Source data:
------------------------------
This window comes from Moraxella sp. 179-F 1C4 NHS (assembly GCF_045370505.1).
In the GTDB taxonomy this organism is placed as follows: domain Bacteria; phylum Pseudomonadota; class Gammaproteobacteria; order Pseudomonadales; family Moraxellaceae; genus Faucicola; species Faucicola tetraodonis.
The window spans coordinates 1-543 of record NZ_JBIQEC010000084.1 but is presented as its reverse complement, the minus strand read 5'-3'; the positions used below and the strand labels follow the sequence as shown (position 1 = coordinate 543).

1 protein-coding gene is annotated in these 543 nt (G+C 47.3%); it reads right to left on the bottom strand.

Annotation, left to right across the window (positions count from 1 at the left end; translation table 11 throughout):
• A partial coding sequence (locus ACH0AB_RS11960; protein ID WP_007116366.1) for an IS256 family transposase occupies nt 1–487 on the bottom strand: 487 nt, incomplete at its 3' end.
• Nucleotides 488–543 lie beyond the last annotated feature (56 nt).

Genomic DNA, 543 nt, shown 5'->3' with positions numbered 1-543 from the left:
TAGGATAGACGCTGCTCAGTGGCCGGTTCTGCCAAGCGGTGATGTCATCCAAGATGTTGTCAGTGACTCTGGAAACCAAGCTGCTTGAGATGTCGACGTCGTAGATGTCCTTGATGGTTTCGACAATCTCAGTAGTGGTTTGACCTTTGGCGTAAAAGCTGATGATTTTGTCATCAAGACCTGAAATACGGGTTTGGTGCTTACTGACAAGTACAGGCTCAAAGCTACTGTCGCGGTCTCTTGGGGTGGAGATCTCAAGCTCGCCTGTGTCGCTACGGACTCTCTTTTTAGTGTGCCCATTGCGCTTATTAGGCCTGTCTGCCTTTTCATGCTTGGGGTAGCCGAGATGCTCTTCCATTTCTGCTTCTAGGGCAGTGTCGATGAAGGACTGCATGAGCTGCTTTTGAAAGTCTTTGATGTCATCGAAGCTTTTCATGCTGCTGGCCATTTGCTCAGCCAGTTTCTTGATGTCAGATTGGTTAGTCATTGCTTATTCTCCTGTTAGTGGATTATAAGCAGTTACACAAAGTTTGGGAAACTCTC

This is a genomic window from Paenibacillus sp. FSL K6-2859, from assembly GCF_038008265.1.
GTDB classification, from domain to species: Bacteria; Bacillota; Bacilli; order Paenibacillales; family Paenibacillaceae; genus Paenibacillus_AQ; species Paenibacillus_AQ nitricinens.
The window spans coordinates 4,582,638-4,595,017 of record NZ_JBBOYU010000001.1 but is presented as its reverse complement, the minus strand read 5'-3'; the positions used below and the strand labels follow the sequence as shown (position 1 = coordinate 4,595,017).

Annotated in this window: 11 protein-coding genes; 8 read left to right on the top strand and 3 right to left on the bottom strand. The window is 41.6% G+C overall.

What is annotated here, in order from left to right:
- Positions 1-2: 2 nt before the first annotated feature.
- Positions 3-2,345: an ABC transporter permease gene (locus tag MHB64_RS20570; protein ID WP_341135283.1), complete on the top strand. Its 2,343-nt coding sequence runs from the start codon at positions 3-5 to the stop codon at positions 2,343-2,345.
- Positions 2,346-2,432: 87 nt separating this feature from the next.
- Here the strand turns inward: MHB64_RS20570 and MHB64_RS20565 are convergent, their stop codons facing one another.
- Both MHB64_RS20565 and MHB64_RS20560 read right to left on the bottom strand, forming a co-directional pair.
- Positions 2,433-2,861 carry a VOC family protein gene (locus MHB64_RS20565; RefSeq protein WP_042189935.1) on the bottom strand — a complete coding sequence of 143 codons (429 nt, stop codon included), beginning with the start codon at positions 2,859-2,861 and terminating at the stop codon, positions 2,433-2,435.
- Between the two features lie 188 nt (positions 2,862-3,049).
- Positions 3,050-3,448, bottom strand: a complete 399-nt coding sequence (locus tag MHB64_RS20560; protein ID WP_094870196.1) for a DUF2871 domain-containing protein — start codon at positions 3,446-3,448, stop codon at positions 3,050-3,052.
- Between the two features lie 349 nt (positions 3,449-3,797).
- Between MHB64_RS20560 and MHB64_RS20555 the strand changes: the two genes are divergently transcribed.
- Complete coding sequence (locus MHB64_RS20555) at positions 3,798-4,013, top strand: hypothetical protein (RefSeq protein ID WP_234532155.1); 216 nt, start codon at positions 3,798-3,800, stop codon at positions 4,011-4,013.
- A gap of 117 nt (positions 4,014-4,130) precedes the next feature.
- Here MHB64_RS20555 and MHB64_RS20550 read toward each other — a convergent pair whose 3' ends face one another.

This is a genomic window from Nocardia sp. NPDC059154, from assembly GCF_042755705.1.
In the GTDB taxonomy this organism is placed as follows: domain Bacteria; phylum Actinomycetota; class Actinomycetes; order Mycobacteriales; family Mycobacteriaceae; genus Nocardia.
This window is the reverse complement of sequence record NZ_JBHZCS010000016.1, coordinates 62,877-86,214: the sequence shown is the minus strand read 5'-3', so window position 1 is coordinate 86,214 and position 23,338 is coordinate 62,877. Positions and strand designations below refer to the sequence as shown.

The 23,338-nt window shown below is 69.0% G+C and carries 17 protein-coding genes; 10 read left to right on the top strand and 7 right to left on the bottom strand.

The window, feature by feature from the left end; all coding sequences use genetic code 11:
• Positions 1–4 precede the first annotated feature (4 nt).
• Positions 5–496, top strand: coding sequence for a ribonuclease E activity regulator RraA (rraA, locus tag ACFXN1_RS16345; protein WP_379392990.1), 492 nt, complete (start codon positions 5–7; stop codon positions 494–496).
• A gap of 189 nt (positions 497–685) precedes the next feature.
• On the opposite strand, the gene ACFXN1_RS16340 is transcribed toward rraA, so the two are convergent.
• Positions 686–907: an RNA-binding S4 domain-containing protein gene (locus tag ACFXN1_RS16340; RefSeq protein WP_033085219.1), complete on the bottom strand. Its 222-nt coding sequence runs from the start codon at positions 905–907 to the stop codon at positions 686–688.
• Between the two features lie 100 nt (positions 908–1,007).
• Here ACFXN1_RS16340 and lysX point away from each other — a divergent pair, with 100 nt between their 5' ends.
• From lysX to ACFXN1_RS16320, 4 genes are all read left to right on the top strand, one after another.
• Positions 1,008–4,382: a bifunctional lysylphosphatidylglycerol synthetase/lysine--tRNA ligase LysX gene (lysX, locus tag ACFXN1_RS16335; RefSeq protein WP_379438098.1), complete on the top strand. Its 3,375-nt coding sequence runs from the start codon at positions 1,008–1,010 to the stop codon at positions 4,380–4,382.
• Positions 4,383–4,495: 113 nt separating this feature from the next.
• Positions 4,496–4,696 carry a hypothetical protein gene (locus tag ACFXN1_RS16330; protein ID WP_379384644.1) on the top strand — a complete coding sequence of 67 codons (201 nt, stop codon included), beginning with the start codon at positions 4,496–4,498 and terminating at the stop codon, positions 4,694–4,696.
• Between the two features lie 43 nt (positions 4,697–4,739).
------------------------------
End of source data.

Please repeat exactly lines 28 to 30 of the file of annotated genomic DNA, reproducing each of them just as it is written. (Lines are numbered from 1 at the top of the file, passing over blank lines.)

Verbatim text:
This is a genomic window from Nocardia sp. NPDC059154, from assembly GCF_042755705.1.
In the GTDB taxonomy this organism is placed as follows: domain Bacteria; phylum Actinomycetota; class Actinomycetes; order Mycobacteriales; family Mycobacteriaceae; genus Nocardia.
This window is the reverse complement of sequence record NZ_JBHZCS010000016.1, coordinates 62,877-86,214: the sequence shown is the minus strand read 5'-3', so window position 1 is coordinate 86,214 and position 23,338 is coordinate 62,877. Positions and strand designations below refer to the sequence as shown.